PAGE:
When I was in high school, I spent the majority of my time in one of three houses outside of my own. It was safe to say that any day out of the week I was either at the school house, the Lord’s house, or Mama Kara’s house. My focus here is on the latter two.
In high school, I didn’t own a car. I became accustomed to spending the entire Sunday with my good friend Coby and his family, both in and out of church. My friend’s mother, Mama Kara, would pick me up early in the morning, rehearse for our worship set, go to Sunday school then the service, have lunch (sometimes at an Italian restaurant but usually at their house), maybe take an afternoon nap or play games, then end the day with Sunday night service and dinner. During my junior and senior years of high school, this was the normal rhythm.
But why were these days so special? Was it because Mama Kara welcomed me into her home? Was it because I got to spend all day with a close friend? Was it because we spent a lot of time together surrounded around food? Certainly, all of these things made these days special. However, what made these days special was that, as Christians, we practiced deep community.
In Life Together in Christ, author Ruth Haley Barton says this:
Transforming community begins as we choose to walk together, trusting that Jesus is in our midst as we talk and share about “all these things that had happened.” But it doesn’t end there. Transforming community continues to unfold and deepen among us as we ask good questions and learn how to stand still and wait with one another in the midst of shattered hopes and dreams and the great unfixables of life. There is a quality of listening and being together with Jesus in the stuff of our lives that can open us to fresh perspectives and true spiritual insight, or at the very least an ability to let go and lean in to the situation just as it is.
And ‘ask good questions’ and ‘remain still’ we did. These were years during which I asked many hard questions about life, purpose, and God’s plan. I would have had difficulty discerning how the Lord wanted to use me if I had not been surrounded by a deeply rooted Christian community at this time.
But this desire for community is not original to my story. In fact, it is universal. The Bible makes it clear that we are all meant to live in community. Indeed, our very God that we are modeled after exists in community. Prior to creating the first marriage, he said that it wasn’t good for us to be alone. God chose to redeem the world through a family, the people of Israel. Jesus himself had the disciples and his inner circle to live life and do ministry with. To think we can live our lives differently would be unwise.
Our well-being is also impacted by a sense of community. Improved physical health, increased resilience to stress, a sense of security, and more are among the benefits of social support. Therefore, a lack of community could lead to opposite outcomes. Again, it would be unwise to think one can live outside a community. Attached here, you will find a worksheet to assist you in learning more about your social support system. This first part further explains how social support can improve one’s life, what types of support are available, and how to build social support. The next part provides a space for you to assess your own support system.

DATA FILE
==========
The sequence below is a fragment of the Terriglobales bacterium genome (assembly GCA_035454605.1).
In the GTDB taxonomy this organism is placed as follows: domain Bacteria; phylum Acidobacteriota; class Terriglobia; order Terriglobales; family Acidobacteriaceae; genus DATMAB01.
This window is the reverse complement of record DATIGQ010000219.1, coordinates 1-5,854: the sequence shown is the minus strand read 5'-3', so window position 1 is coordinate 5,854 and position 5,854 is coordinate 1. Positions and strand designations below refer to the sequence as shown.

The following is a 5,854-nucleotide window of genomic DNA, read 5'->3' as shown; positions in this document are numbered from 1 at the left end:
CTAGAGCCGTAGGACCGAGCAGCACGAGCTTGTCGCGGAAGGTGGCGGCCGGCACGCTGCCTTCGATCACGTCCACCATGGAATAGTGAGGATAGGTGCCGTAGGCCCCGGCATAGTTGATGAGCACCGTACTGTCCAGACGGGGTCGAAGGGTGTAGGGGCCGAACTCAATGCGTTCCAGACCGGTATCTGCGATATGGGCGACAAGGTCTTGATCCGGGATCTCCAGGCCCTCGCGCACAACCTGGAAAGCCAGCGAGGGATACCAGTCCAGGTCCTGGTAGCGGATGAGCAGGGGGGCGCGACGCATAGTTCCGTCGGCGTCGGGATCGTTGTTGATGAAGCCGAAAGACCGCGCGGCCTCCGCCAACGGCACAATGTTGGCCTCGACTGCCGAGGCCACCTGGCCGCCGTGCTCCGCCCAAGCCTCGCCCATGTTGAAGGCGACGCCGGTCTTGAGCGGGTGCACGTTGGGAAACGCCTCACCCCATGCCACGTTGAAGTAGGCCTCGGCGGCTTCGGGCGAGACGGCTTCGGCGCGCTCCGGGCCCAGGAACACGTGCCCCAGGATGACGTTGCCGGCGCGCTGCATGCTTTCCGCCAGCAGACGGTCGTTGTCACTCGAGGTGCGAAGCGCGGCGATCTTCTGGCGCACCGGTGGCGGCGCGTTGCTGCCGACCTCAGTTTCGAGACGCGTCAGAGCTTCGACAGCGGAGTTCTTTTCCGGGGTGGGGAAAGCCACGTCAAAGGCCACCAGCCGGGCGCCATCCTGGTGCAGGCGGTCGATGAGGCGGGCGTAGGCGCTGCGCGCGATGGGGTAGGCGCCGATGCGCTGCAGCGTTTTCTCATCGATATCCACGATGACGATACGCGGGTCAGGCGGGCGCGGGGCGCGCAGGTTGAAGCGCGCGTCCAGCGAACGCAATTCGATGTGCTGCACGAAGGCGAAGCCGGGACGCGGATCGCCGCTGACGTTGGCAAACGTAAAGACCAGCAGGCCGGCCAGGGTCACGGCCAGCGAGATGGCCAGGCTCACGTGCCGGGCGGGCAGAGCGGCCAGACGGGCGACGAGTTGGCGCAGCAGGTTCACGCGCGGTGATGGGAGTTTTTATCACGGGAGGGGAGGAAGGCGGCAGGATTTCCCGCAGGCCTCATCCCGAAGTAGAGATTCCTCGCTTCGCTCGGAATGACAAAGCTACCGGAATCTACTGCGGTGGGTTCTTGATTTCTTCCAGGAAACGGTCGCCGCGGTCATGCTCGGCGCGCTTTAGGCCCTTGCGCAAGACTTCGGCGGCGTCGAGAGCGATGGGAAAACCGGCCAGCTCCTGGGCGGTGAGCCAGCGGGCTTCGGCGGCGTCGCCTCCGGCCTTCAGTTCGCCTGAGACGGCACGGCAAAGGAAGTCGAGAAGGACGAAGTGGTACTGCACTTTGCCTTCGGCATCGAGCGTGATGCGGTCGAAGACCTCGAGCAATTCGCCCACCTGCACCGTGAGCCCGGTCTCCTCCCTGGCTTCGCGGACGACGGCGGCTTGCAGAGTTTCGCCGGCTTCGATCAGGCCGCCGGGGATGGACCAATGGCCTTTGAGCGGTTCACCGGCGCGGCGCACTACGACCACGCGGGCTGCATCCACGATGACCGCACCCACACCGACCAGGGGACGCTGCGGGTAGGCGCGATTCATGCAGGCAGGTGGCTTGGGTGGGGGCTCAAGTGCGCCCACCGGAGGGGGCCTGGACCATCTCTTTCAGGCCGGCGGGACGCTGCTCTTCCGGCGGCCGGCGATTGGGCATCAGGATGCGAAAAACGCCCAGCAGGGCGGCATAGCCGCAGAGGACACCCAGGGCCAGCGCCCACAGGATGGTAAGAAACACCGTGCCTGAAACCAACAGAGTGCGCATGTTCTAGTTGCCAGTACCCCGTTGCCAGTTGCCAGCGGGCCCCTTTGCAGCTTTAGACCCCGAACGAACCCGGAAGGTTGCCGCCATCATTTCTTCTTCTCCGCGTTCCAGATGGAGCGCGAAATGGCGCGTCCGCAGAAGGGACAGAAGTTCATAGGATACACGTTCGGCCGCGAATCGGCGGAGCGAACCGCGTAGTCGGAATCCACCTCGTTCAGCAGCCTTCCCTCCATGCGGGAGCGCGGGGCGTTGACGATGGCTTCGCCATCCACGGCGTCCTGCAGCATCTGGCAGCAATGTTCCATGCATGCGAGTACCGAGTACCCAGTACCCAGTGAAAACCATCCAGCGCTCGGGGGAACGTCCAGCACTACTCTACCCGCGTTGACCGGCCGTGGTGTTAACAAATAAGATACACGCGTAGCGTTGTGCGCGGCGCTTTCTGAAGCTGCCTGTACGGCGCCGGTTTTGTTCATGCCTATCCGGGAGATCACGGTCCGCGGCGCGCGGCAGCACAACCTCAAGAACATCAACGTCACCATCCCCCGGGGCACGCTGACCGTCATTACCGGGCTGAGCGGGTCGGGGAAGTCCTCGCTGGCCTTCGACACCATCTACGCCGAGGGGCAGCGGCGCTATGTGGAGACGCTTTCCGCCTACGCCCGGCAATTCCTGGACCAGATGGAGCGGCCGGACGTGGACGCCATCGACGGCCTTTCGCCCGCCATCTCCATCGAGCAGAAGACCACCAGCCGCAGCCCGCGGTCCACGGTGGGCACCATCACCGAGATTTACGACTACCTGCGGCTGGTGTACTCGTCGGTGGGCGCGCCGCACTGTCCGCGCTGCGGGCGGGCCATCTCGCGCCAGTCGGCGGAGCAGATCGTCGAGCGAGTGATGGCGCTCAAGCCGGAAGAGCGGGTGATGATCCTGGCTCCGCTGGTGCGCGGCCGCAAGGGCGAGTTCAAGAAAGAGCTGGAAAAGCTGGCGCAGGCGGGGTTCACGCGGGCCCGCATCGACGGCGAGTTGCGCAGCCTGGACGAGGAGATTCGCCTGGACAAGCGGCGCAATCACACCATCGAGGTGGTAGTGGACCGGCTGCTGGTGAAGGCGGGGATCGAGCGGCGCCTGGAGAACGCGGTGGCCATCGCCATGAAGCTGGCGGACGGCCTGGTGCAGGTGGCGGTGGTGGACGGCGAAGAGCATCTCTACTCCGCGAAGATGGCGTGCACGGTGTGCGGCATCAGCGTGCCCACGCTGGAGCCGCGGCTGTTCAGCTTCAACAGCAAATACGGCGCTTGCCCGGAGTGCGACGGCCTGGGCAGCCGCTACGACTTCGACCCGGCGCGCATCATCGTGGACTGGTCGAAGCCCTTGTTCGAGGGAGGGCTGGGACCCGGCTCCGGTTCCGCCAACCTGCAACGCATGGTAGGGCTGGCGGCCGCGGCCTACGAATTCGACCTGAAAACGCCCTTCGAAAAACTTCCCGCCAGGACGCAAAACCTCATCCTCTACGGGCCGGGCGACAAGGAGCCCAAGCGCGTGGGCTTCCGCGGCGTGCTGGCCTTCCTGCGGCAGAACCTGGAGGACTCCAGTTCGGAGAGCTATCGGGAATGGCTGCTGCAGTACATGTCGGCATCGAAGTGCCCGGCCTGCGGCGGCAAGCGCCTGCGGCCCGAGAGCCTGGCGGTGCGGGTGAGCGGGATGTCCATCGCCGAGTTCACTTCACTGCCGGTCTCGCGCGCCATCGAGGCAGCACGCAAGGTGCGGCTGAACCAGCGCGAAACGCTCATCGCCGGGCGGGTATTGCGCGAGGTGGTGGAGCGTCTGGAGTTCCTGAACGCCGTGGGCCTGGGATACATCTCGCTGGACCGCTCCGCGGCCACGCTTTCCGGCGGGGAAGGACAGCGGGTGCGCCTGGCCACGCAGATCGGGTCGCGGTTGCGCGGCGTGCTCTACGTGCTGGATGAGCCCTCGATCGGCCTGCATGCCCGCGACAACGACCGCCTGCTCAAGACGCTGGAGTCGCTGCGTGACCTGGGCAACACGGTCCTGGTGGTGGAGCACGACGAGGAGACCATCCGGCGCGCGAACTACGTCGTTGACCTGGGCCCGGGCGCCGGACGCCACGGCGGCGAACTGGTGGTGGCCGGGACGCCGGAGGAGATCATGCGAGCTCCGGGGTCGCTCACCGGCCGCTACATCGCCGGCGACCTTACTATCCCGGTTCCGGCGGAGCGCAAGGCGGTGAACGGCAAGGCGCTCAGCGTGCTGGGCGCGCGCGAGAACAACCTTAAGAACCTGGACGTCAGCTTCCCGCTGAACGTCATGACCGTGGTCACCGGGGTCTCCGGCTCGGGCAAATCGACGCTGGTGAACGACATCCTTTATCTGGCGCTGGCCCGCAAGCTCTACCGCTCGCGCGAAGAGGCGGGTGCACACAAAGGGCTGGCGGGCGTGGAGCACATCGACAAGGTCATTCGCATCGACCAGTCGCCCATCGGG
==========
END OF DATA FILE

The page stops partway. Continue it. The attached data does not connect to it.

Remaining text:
Keep in mind the structures that we have set up at Vintage. We have vGroups, vTeams, Formation Groups, vWomen and vMen.
I was greatly impacted by the community that I experienced with Mama Kara in high school. Nowadays, I place a high value on community. Whether it is hosting friends for dinner or tea, teaching bible studies, discipling others, or making my church and vGroup attendance a priority, I cannot imagine living my life without deep community with other believers.
What are your next steps to a deep community?
- Make connections
Maybe you have met some people that you click with. That puts you in a great position to get started. Or maybe you are having trouble. If so, put yourself out there. Go to different vGroups, meet new people, ask people you have met who they think you would get along with. Networking isn’t for everyone, it’s definitely not for me, and meeting new people can sometimes be intimidating. So making one decision to do one of these things, no matter how small, is a great start. Continue to be patient with yourself and intentional with others.
2. Prioritize your time
Be realistic about how much time you can spend with others. Of course we should prioritize community. Please do. But don’t fall for the myth that in a single week you can go to church, go to vGroup, meet with a Formation group, hang out on the weekend, disciple a younger believer, be mentored by an older believer, date your spouse, and work full time. It’s unsustainable and you may burn out if this is a routine for you. Instead prioritize the type of community that is most needed and achievable right now for you.
3. Choose your people
Since we are made for community, it goes without saying that once we select the appropriate group of people, everything should go smoothly, right? Absolutely not. Having a deep community is not as easy as pressing the “Follow” button on Instagram. While choosing a community is the first step, choosing is in fact a rinse-and-repeat step. We have to choose to commit to those people. We have to choose to be vulnerable with them. We have to choose to sit in their hard truths with them. We have to choose to point them back to Jesus with our words and actions.